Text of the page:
So our summer Velomobile tour starts here!
Long in planning (I think the first tracks were prepared in January), our first day of the tour would be a trip along the Rhein to Drachenfels, just south of Bonn and on the other side of the Rhein.
We posted a list of our day stages on the Velomobilforum and fellow rider Klaus said he could ride some of the way with us. Then the whole thing developed some more and it turned out that the month meeting of the Rhein/Sieg Velomobile group would join us.
Klaus from Köln sent us an updated route which he said would be nicer, and agreed to meet us near Grevenbroich at 11:30am, so Klaus and I set off from home just before 10 and made our way southwards.
I actually had to stop after just 300 metres as there was a weird rubbing sound from the back of Millie. I adjusted my bag which I had stuffed into her luggage area behind my motor’s battery, and then the issue was fixed. Onwards.
Here is the route we rode today:
The night before we left it had rained a lot, but the rain seemed to have stopped by the time we left. However, as we cycled around St Tönis the rain started again; however, it wasn’t heavy enough to trouble us.
We had a ride of an hour and a half to the meeting point with Klaus from Köln and we were seven minutes early – he was already waiting!
Once we joined Klaus the route was more countryside but with views from afar of Köln Cathedral. But mostly our views were of fields and clouds.
We were also riding quite near to the giant hole in the ground (Braunkohl mining) and the related power stations were to be seen on the horizon belching out smoke.
We stopped at one point because I could hear a slightly weird noise at time. Klaus told me that the gaffer tape I had placed over the open area for the rear gears (usually covered with a plastic cover but mine had broken) was hanging down. The reason became clear fairly quickly – my waterproof jacket (packed away in its little bag) had fallen down from the space behind my head and into the area near the rear gears. So I pulled the gaffer tape off and discovered some interesting metal shavings – very thin aluminium – stuck to the gaffer tape. No idea where that come from on Millie but could be interesting in the future.
We carried on and that noise had gone but another new noise developed – when going over bumps. Something seemed to be banging and crashing, so I decided it was probably my new bike alarm, which had already come loose from its Velcro. I had placed it on the floor of Millie and I guessed it was being noisy. I would sort it out at the cake stop.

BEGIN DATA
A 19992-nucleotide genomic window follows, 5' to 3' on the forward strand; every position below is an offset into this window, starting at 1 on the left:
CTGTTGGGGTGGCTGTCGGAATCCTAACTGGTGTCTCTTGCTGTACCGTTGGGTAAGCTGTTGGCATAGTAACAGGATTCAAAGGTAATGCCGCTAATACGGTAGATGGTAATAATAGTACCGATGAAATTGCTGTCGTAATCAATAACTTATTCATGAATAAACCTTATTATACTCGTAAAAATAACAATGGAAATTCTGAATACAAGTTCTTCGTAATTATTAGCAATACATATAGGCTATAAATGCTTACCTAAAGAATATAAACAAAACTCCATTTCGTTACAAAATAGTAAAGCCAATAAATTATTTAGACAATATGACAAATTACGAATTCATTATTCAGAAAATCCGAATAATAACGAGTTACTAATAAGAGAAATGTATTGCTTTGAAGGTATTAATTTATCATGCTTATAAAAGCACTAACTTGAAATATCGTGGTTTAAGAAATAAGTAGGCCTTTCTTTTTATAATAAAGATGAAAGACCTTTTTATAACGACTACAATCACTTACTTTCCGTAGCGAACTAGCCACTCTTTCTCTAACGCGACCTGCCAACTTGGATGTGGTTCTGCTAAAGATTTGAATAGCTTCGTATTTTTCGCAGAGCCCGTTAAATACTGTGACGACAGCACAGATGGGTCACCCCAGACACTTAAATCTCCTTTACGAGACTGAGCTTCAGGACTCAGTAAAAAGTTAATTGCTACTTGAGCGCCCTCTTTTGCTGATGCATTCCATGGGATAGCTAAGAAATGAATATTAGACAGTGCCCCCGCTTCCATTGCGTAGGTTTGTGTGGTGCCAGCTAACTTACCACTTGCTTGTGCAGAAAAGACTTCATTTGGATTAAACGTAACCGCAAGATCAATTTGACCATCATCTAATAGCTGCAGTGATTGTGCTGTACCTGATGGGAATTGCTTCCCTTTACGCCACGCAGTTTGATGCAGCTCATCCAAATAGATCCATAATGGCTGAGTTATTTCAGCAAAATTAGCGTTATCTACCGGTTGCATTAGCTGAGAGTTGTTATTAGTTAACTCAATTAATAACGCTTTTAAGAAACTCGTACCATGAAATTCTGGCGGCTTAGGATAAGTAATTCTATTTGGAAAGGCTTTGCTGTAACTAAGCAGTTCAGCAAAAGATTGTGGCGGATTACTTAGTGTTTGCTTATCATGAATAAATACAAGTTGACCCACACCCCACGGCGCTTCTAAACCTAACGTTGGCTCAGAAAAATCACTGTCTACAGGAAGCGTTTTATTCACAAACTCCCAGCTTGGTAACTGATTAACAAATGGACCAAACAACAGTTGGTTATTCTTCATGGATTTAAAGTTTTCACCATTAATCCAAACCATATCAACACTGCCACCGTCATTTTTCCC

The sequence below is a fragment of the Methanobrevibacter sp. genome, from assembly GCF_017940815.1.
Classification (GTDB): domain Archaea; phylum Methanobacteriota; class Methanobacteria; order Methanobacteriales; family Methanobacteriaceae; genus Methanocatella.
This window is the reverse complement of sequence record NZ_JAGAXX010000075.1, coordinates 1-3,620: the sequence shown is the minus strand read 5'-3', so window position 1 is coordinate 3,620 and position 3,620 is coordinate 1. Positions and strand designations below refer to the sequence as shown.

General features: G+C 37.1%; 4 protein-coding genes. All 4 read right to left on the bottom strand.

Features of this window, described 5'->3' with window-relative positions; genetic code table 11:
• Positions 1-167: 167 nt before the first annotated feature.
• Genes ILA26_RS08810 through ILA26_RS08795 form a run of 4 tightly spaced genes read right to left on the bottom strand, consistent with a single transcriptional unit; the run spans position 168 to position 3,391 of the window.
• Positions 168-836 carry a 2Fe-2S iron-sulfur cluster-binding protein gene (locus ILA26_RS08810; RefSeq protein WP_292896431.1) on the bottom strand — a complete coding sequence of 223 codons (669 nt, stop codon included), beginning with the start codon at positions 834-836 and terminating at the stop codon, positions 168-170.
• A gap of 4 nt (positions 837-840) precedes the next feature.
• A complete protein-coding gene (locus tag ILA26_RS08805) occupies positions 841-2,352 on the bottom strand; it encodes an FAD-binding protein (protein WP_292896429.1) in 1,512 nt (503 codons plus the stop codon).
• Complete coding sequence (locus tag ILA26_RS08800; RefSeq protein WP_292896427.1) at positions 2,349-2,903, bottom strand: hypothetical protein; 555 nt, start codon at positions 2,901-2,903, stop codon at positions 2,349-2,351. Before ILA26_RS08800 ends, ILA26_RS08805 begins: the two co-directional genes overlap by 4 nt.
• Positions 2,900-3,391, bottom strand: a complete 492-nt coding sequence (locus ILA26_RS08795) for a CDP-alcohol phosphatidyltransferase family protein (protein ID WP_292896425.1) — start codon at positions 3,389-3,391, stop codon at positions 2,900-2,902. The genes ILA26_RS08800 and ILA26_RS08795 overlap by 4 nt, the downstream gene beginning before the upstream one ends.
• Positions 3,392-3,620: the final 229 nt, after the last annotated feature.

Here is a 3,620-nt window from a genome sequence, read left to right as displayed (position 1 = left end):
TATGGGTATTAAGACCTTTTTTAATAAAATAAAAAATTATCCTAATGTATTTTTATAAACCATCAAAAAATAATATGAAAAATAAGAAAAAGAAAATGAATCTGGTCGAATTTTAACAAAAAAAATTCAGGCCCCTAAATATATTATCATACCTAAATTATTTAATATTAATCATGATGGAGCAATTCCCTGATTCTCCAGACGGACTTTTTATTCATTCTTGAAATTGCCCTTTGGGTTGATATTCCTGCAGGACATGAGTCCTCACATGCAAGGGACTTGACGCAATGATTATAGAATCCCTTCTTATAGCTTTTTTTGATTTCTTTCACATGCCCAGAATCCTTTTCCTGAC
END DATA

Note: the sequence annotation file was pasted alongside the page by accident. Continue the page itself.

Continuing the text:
I hadn’t entirely paid attention to the plan for today and thought that the cake stop was at Strommel, which we reached fairly quickly. But then we carried on… ah, Strommel was just the place where the track we had was being ignored for a new track that Klaus from Köln had created. I wasn’t sure if the end of this track was the cake stop – but it was. Hurrah, as I fancied a break and some tea and cake after 75km.
My cake (above) was a Bienenstich. Klaus had the pink one below.
Several velomobile riders were at the café when we arrived, and the bikes were all squeezed in around the cars. Fortunately three of the parked cars soon left (although an 80 year old lady driver reversing her car around these expensive bikes was a bit scary!) and we were able to tessellated all 10 velomobiles into the space taken previously by three cars.
It was nice to have a chat with everyone, and of course to enjoy tea and cake, but soon it was time to head to Bonn.
We were a large group so cycled mostly on the cycle paths, which were bumpy. Annoyingly my banging noise was continuing, so it wasn’t my alarm after all. I wondered if it could perhaps be my tool bag which has plastic clips, perhaps these were rattling against the side of Millie. I had the problem that we were in a large group so I couldn’t really stop, so I carried on riding wincing at the banging sounds that came over empty bump.